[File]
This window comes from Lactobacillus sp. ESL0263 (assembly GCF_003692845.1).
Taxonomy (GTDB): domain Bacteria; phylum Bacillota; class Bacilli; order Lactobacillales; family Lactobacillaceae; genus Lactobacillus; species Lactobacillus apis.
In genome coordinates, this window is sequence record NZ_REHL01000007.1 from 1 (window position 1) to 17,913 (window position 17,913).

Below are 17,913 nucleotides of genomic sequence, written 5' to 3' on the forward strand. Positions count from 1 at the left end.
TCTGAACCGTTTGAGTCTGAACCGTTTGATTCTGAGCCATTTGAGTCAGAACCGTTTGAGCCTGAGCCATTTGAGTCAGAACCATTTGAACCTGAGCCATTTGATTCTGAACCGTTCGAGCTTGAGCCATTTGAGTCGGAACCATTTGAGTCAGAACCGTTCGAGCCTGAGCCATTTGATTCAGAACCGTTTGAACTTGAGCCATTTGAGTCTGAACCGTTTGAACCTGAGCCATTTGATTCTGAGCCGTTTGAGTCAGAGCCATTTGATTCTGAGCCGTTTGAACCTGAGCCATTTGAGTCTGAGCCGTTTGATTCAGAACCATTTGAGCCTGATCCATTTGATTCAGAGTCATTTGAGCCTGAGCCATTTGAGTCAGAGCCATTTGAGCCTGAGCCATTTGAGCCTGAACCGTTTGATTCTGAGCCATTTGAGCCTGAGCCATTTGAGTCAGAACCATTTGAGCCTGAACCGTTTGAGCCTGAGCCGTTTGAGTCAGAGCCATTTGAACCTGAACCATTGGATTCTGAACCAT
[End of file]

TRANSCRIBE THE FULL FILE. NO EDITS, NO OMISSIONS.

This window comes from Lactobacillus sp. ESL0263 (assembly GCF_003692845.1).
Taxonomy (GTDB): domain Bacteria; phylum Bacillota; class Bacilli; order Lactobacillales; family Lactobacillaceae; genus Lactobacillus; species Lactobacillus apis.
In genome coordinates, this window is sequence record NZ_REHL01000007.1 from 1 (window position 1) to 17,913 (window position 17,913).

Below are 17,913 nucleotides of genomic sequence, written 5' to 3' on the forward strand. Positions count from 1 at the left end.
TCTGAACCGTTTGAGTCTGAACCGTTTGATTCTGAGCCATTTGAGTCAGAACCGTTTGAGCCTGAGCCATTTGAGTCAGAACCATTTGAACCTGAGCCATTTGATTCTGAACCGTTCGAGCTTGAGCCATTTGAGTCGGAACCATTTGAGTCAGAACCGTTCGAGCCTGAGCCATTTGATTCAGAACCGTTTGAACTTGAGCCATTTGAGTCTGAACCGTTTGAACCTGAGCCATTTGATTCTGAGCCGTTTGAGTCAGAGCCATTTGATTCTGAGCCGTTTGAACCTGAGCCATTTGAGTCTGAGCCGTTTGATTCAGAACCATTTGAGCCTGATCCATTTGATTCAGAGTCATTTGAGCCTGAGCCATTTGAGTCAGAGCCATTTGAGCCTGAGCCATTTGAGCCTGAACCGTTTGATTCTGAGCCATTTGAGCCTGAGCCATTTGAGTCAGAACCATTTGAGCCTGAACCGTTTGAGCCTGAGCCGTTTGAGTCAGAGCCATTTGAACCTGAACCATTGGATTCTGAACCAT